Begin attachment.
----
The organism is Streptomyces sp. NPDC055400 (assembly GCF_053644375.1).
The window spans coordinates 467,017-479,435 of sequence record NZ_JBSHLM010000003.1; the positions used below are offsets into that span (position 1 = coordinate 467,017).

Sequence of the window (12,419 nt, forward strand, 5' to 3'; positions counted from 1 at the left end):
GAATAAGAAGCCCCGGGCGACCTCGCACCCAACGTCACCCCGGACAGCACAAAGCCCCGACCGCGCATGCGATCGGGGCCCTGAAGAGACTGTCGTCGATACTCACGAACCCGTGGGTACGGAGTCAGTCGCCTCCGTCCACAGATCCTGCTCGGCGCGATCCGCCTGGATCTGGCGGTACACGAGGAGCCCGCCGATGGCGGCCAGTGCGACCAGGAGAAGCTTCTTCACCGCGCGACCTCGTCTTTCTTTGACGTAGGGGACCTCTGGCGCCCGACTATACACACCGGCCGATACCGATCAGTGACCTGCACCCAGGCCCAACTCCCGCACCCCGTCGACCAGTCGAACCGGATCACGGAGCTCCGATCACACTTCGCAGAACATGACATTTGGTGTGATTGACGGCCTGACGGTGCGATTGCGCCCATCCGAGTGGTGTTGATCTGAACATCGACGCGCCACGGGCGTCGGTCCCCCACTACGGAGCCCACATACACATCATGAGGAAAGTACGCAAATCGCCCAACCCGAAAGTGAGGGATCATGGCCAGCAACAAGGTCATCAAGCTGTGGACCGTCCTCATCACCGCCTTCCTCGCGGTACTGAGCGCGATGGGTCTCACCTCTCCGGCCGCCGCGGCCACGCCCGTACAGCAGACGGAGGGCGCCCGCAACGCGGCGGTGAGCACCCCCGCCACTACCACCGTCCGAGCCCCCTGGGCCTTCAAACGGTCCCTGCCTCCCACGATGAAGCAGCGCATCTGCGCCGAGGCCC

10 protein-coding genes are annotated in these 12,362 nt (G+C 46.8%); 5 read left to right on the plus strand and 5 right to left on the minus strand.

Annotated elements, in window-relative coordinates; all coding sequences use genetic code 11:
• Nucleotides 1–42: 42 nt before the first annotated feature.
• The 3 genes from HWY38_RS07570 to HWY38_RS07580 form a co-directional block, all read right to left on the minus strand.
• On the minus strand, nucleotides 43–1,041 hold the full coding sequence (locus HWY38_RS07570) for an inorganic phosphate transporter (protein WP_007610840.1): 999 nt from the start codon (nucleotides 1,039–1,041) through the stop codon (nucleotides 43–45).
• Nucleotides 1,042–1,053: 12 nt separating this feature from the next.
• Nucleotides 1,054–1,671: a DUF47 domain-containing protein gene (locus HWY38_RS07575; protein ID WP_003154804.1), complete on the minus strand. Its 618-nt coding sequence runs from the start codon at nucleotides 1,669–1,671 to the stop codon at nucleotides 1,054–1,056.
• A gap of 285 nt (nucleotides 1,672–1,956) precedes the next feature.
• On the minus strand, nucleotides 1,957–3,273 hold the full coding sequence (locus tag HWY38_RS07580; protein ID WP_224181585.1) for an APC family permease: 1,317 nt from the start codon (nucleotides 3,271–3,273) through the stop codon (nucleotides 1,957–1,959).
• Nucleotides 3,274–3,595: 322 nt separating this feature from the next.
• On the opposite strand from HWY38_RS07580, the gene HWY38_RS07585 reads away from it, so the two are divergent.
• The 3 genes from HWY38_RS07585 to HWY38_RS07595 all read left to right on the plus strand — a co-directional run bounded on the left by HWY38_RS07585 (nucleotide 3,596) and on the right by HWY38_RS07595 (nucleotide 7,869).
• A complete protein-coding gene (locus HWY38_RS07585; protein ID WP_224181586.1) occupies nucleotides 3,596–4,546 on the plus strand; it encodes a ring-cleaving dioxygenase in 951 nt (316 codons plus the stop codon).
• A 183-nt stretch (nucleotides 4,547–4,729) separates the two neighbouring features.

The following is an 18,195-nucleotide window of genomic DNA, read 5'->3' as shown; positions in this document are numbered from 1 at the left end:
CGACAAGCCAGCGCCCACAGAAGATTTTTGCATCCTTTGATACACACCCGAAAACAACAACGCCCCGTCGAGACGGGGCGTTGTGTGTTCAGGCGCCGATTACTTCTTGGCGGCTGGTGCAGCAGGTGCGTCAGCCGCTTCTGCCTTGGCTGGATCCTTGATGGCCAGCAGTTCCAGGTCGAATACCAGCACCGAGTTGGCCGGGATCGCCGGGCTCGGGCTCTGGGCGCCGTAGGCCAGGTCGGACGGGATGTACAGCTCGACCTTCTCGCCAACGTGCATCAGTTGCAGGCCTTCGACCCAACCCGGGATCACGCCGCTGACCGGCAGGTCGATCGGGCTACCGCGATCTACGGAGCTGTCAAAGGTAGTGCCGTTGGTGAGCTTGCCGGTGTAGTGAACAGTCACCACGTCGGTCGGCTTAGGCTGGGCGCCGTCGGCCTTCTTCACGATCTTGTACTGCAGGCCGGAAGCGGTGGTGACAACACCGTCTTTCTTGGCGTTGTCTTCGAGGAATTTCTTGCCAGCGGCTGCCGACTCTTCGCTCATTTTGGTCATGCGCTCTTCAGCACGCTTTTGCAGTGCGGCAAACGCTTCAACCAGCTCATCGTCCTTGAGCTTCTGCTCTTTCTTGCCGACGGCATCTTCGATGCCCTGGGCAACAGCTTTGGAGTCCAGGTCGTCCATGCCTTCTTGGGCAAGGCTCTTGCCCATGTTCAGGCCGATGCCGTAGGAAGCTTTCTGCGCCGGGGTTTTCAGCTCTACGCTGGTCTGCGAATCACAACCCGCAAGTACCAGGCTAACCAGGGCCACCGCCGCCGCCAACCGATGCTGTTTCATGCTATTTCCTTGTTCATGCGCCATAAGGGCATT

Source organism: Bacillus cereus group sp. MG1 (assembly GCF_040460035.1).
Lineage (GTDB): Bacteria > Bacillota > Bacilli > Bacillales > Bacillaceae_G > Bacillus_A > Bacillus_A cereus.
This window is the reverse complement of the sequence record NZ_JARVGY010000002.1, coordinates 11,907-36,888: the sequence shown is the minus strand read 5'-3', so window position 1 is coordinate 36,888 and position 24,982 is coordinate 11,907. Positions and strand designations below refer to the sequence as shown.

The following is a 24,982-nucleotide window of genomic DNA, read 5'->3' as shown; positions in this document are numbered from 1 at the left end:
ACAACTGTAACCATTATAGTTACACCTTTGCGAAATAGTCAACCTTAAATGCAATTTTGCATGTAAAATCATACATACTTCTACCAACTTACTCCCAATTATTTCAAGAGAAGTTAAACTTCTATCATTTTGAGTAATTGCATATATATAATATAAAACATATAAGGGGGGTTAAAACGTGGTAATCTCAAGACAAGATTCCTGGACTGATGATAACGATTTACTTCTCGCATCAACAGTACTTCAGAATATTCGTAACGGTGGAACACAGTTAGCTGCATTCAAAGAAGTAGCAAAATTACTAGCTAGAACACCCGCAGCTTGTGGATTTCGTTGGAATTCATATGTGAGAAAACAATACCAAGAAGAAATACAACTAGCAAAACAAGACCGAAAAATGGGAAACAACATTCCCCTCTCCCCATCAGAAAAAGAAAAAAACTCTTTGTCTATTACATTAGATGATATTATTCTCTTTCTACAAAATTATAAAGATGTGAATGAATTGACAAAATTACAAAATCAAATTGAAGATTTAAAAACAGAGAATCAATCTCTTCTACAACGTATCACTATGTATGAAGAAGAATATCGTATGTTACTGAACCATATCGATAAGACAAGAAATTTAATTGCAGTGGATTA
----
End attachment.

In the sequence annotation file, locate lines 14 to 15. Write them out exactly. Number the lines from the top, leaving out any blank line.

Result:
• Nucleotides 3,274–3,595: 322 nt separating this feature from the next.
• On the opposite strand from HWY38_RS07580, the gene HWY38_RS07585 reads away from it, so the two are divergent.